A former city attorney called accusations by Alma’s mayor that he used a city office for personal business a lie.
In an effort to delegitimize a decision by the Alma City Council, Mayor Keith Greene has circulated a letter via email accusing the city’s new attorney of asking for excessive compensation and the former attorney of fraud.
No evidence could be found to substantiate Greene’s claims.
In his letter, the mayor said it is his “understanding” that former city attorney Chuck Baker, now Crawford County district judge, used his office at the city for personal business.
“That’s a lie,” Baker said. “I was not engaged in private practice of any kind after I left Baker law firm. The only work that was ever performed by me anywhere was work for government entities.”
At the time Baker was city attorney and city prosecutor, he also worked as a Crawford County deputy prosecuting attorney.
“The state office of discipline for attorneys oversees all attorneys’ bank accounts,” Baker said. “If I had made a deposit from a private source, that office would have been alerted and taken action.”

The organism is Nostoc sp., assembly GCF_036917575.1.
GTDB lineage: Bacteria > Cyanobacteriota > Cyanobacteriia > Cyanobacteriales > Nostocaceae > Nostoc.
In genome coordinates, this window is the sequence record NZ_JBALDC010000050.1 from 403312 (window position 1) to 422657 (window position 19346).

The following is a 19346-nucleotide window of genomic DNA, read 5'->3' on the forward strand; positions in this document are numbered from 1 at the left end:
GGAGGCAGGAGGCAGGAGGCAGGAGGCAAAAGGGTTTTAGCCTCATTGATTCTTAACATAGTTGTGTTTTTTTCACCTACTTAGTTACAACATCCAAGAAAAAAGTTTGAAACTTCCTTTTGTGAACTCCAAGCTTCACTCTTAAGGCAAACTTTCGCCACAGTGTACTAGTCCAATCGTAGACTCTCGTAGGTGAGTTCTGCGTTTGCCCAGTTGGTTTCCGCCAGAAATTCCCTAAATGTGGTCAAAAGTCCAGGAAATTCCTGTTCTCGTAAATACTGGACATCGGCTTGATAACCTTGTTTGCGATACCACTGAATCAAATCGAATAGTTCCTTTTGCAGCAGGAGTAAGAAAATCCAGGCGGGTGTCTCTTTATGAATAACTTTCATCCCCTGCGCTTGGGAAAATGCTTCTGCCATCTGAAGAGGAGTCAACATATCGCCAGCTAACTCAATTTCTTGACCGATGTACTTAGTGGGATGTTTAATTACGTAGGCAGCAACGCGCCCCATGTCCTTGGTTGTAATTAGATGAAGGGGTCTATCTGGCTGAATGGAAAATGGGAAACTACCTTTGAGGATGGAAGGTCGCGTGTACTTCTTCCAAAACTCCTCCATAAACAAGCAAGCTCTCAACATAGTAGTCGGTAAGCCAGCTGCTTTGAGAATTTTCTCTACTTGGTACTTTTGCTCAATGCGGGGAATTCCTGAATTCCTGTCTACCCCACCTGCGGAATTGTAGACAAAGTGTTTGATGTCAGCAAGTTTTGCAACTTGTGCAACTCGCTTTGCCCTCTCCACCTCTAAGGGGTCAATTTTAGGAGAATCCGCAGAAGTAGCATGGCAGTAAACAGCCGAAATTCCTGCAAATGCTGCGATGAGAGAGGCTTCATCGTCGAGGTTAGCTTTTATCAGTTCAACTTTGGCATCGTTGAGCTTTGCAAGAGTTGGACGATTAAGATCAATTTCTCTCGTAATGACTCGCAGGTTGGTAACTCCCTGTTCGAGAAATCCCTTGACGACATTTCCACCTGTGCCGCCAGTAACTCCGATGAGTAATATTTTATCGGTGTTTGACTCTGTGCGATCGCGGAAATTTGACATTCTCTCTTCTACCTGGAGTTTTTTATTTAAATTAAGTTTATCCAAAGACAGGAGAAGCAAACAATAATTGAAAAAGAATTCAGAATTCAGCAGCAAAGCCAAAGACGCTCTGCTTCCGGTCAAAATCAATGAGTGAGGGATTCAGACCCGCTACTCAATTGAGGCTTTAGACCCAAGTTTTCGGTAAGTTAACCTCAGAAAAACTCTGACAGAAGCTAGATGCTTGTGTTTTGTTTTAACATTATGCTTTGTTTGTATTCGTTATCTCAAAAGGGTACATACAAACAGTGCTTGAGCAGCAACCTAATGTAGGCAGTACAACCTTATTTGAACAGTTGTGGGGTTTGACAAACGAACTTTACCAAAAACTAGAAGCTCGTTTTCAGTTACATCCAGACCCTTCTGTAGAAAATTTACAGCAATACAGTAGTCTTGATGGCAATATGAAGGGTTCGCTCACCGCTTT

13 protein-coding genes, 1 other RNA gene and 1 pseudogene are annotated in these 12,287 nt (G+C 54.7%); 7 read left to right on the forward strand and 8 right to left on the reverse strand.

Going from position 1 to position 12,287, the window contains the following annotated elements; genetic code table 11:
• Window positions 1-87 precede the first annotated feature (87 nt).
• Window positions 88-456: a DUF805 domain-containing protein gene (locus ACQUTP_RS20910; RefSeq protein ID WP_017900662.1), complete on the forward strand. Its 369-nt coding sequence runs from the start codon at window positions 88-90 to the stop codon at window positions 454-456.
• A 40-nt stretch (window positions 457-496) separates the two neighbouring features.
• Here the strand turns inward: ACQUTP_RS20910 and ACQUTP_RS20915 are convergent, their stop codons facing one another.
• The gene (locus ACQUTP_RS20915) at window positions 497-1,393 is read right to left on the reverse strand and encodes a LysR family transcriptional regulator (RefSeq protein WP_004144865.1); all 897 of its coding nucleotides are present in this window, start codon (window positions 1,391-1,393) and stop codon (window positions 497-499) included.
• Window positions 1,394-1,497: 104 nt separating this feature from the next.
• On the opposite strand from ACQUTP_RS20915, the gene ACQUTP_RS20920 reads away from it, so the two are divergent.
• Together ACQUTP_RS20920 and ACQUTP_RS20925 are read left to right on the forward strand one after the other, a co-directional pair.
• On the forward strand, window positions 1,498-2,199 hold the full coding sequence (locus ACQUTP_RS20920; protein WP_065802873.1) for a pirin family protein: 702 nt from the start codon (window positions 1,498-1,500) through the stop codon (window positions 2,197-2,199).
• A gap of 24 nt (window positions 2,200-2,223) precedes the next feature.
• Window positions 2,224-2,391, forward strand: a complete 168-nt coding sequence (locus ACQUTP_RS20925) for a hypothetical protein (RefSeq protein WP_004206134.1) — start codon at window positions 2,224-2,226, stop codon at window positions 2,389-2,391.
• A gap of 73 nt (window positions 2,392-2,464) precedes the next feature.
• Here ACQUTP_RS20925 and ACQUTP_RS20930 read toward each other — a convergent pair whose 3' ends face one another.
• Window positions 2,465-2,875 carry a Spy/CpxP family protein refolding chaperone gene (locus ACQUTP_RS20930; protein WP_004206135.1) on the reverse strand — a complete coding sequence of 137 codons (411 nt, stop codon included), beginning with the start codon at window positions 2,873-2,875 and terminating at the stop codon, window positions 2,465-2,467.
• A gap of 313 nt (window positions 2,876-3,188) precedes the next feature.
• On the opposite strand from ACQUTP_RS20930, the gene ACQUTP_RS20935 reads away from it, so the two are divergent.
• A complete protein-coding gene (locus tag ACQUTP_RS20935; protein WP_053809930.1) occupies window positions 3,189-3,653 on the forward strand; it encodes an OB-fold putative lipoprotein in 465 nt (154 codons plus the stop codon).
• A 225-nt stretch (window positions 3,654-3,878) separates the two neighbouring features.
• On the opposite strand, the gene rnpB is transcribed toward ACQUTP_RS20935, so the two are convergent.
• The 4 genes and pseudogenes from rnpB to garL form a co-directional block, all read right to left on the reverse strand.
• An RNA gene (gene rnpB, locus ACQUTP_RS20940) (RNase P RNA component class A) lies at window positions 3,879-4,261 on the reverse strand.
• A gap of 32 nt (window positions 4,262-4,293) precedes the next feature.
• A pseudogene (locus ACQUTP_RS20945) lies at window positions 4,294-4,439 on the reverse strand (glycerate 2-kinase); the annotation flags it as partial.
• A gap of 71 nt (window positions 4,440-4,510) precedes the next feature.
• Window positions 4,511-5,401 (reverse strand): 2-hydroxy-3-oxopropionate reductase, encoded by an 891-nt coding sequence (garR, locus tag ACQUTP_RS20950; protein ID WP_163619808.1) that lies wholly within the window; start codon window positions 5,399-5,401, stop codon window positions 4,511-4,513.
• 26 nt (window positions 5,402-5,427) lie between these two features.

Attorneys are overseen by the Arkansas Judiciary Office of the Committee on Professional Conduct directed by attorney Stark Ligon.
An attorney found in violation of the law could face anything from a reprimand to disbarment, said Alma City Attorney Rinda Baker, who is not related to Chuck Baker.
“No attorney that I know is willing to risk that,” Rinda Baker said.
In an interview conducted Thursday, Feb. 9, Greene confirmed that he believed Chuck Baker had performed private business from the city office.
Greene’s evidence was that people called the city hall asking for Chuck Baker “that had no business with the city.”
According to former mayor John Ballentine, there often were people coming into the city offices asking to see the city attorney.
“Most of them were going through our court system, but some of them just wanted to see the city attorney for some reason,” Ballentine said.